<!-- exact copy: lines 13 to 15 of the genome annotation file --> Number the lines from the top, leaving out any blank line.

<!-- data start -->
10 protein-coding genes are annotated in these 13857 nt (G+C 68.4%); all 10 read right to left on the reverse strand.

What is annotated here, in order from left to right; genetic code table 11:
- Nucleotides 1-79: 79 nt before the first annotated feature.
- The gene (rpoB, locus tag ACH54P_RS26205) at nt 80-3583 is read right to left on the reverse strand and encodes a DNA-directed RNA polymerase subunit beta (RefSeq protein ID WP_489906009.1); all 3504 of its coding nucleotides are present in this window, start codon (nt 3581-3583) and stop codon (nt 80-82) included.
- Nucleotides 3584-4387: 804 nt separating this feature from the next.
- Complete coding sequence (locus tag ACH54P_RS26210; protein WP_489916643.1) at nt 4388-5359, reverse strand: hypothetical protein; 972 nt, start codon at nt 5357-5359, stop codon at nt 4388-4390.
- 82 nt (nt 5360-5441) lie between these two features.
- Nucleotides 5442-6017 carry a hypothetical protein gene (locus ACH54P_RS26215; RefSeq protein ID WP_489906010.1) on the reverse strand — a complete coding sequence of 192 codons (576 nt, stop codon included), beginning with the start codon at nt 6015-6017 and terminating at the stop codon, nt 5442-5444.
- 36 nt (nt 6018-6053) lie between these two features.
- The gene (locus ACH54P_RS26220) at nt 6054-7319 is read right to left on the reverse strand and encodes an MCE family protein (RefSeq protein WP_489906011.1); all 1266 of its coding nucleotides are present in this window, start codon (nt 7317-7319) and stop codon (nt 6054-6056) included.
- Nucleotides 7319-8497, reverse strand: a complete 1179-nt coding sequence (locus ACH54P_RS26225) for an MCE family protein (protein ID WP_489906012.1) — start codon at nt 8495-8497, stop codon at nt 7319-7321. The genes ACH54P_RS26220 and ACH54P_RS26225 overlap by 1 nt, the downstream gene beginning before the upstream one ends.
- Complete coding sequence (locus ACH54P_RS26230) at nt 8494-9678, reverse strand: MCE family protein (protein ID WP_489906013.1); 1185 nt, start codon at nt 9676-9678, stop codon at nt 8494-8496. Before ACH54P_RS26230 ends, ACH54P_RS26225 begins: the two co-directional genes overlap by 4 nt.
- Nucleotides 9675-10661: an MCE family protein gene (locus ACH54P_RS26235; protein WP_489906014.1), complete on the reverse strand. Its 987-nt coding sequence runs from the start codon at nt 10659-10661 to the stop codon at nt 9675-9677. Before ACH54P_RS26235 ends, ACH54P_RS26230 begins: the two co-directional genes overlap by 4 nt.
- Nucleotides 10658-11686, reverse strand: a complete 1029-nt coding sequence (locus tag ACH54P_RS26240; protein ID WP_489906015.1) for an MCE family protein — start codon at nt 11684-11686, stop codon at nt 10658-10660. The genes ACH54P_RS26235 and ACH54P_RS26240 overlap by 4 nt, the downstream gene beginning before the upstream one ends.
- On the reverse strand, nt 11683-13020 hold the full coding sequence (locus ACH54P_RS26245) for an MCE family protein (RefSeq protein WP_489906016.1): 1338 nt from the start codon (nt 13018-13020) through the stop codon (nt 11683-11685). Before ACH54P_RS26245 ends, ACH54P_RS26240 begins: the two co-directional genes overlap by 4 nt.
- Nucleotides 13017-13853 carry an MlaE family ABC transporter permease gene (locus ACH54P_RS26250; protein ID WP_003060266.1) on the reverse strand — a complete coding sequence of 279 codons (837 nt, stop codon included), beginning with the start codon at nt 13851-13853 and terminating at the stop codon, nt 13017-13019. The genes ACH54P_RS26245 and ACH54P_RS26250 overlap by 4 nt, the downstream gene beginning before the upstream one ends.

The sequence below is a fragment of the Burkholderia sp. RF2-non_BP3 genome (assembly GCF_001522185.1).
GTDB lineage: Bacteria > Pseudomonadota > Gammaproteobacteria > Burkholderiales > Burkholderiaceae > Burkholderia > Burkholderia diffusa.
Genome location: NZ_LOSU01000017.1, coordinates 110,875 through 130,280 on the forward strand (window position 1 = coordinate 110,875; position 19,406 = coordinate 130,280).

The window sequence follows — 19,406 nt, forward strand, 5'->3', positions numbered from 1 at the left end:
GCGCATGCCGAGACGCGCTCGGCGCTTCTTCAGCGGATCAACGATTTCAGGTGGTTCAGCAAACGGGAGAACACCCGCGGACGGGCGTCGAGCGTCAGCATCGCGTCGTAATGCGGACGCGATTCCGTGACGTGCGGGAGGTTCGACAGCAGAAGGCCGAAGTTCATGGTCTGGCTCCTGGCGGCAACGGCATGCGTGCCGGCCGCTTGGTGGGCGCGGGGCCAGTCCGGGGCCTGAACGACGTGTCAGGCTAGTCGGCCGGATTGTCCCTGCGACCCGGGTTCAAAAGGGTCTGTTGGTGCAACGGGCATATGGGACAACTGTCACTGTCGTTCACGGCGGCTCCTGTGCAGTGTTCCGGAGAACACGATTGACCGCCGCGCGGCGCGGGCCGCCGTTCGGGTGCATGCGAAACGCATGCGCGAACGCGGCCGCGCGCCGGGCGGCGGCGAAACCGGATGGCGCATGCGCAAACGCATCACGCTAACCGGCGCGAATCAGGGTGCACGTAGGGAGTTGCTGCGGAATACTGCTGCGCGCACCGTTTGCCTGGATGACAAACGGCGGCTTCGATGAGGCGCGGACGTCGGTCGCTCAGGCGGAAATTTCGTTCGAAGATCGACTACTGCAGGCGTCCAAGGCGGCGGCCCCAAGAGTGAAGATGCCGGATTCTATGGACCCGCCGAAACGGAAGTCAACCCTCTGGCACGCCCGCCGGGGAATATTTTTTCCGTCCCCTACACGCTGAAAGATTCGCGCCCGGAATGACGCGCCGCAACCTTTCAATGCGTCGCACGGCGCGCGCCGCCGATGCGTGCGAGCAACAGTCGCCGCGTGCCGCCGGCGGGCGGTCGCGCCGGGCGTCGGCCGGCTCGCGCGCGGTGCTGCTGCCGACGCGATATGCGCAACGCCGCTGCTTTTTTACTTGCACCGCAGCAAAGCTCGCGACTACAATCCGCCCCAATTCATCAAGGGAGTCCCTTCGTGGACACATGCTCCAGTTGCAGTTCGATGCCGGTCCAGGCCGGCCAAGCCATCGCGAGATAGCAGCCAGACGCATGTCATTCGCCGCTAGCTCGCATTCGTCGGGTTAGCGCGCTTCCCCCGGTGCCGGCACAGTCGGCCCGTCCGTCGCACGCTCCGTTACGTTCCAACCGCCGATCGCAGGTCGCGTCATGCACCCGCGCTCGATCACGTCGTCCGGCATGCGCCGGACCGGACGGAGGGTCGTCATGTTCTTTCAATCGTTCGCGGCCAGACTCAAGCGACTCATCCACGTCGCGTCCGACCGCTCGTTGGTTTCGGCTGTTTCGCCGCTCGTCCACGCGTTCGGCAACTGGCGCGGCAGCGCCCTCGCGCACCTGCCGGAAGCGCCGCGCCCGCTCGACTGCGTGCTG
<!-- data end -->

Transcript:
- Nucleotides 9675-10661: an MCE family protein gene (locus ACH54P_RS26235; protein WP_489906014.1), complete on the reverse strand. Its 987-nt coding sequence runs from the start codon at nt 10659-10661 to the stop codon at nt 9675-9677. Before ACH54P_RS26235 ends, ACH54P_RS26230 begins: the two co-directional genes overlap by 4 nt.
- Nucleotides 10658-11686, reverse strand: a complete 1029-nt coding sequence (locus tag ACH54P_RS26240; protein ID WP_489906015.1) for an MCE family protein — start codon at nt 11684-11686, stop codon at nt 10658-10660. The genes ACH54P_RS26235 and ACH54P_RS26240 overlap by 4 nt, the downstream gene beginning before the upstream one ends.
- On the reverse strand, nt 11683-13020 hold the full coding sequence (locus ACH54P_RS26245) for an MCE family protein (RefSeq protein WP_489906016.1): 1338 nt from the start codon (nt 13018-13020) through the stop codon (nt 11683-11685). Before ACH54P_RS26245 ends, ACH54P_RS26240 begins: the two co-directional genes overlap by 4 nt.